Subject Leadership and monitoring – what’s the plan?

Having worked with so many subject leaders recently, it’s become apparent that not only are there considerable differences in the time they are allocated to fulfil the role, but also considerable differences in the direction and management of how they fulfil the role, especially when it comes to monitoring and evaluation.

I’ll avoid the time allocation issue so that it is not too contentious or causes problems for headteachers whose subject leaders may read this…

Instead, I would suggest it is worthwhile for senior leaders to consider monitoring, the direction they provide for subject leaders and the clarity of expectations for the coming academic year.

To do this, here are two hypothetical examples based on amalgams of schools I’ve worked with over the last year or so. In both cases, subject leaders have had training in deep dives.

Subject Leadership – School A

Regardless of experience, non-core subject leaders have free rein to decide what they want or feel they need to do in their subject. They have a general remit to keep abreast of their subject and check what is going on. For example, if they wish to carry out a learning walk, they can ask SLT for half a day of supply cover and arrange a time that suits them. When they have done this monitoring activity, they update their subject leadership folder and can ask for staff meeting time if they want to share feedback on anything with colleagues.

At the end of the year, each subject leader meets with the Deputy Head to discuss the ‘state of play’ in their subject and recommend whether anything needs to be added to the whole school development plan. At this meeting, their subject leader action plan is also discussed. This is the first time SLT has seen it since the previous annual meeting.

Some subject leaders might meet with a governor during the year, but this is at the governor's discretion. It depends on whether a governor linked to a specific subject has time to visit the school and takes it upon themselves to arrange this.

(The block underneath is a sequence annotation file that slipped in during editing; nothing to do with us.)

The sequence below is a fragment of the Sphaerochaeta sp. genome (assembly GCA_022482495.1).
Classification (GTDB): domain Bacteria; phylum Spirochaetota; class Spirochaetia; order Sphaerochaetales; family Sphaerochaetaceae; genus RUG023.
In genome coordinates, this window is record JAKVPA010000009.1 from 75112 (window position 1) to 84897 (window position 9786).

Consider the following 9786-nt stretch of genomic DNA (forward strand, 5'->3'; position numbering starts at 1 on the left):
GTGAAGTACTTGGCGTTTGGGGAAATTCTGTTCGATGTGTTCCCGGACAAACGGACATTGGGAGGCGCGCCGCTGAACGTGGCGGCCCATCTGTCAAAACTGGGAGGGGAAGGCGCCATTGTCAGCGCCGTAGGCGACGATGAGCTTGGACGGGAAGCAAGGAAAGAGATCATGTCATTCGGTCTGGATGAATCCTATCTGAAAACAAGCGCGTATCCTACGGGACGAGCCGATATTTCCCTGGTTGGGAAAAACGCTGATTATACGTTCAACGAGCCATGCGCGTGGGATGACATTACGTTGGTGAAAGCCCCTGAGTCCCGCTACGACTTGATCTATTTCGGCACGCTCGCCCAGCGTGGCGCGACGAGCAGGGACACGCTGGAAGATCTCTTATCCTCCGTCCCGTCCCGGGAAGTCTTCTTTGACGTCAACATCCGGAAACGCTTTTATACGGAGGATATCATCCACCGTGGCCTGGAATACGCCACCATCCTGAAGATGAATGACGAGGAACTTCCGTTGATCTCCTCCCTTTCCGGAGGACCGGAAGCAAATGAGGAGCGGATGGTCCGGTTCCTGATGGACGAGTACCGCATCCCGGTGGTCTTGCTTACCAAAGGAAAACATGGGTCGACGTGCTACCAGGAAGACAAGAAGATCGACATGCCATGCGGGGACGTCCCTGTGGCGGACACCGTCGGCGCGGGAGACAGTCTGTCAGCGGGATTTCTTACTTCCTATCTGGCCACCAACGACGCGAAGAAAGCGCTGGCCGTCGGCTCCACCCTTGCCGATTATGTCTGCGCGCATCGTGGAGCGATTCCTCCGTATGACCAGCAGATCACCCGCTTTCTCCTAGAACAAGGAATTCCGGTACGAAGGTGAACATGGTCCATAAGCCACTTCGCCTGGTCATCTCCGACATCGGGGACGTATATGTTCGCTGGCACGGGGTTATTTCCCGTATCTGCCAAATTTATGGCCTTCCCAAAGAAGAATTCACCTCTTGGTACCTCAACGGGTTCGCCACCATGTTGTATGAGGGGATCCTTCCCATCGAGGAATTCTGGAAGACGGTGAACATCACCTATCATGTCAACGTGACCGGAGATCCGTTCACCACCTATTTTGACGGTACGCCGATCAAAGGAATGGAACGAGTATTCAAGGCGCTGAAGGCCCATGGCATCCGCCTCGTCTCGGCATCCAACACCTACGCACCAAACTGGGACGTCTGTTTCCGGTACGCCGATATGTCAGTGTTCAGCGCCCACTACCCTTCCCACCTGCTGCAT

English and maths have a planned monitoring timetable for the year, and the subject leaders will work with the deputy headteacher on much of this.

Subject Leadership – School B

All subject leaders are involved in planning forthcoming monitoring using a year planner and referencing other key events in the school year, including governor meetings and assessment points. Governors are then made aware of the monitoring plan for the coming year so that subject governors can work with the school to offer timely challenge and support.

Senior leaders guide the planning process to ensure there are no ‘bottlenecks’ in book scrutinies, for example, and to prompt colleagues to time the monitoring activities so they are most beneficial and fit within the whole school's development.

Less experienced subject leaders plan and carry out their monitoring alongside more experienced colleagues to benefit from their support and as part of their ongoing CPD. There are also several opportunities for colleagues to monitor together, for example, the English and history leaders focusing on opportunities for reading and writing in other subjects, or all subject leaders looking at progression in a strand of a subject together from EYFS to Y6. This helps achieve consistency of expectations across the school.

Subject leaders are given clear guidance and support in how to report the outcomes of their monitoring to colleagues and SLT. This information is then incorporated into their respective action plans, which are discussed each term with SLT.

Most schools I have worked with or discussed anecdotally with subject leaders lean far more towards School B than School A, but there is still a wide variation.

At the start of this school year, it might be helpful to consider how much guidance and structure there is for the subject leadership to ensure they are fully supported, have clear direction for their work and are fully accountable within whole school development processes.

Subject Leadership Publication

Focus Education’s Subject Leadership Range is among the most popular selling publications. Often purchased as a bundle, the publications cover 13 subjects, focusing on the intent, implementation, and impact of a broad and balanced curriculum. Headteachers have described these as extremely useful for each staff member and valuable in carrying out their roles thoroughly.

They can be purchased as individual subjects or as a bundle (all 13 subjects, saving your school £20).

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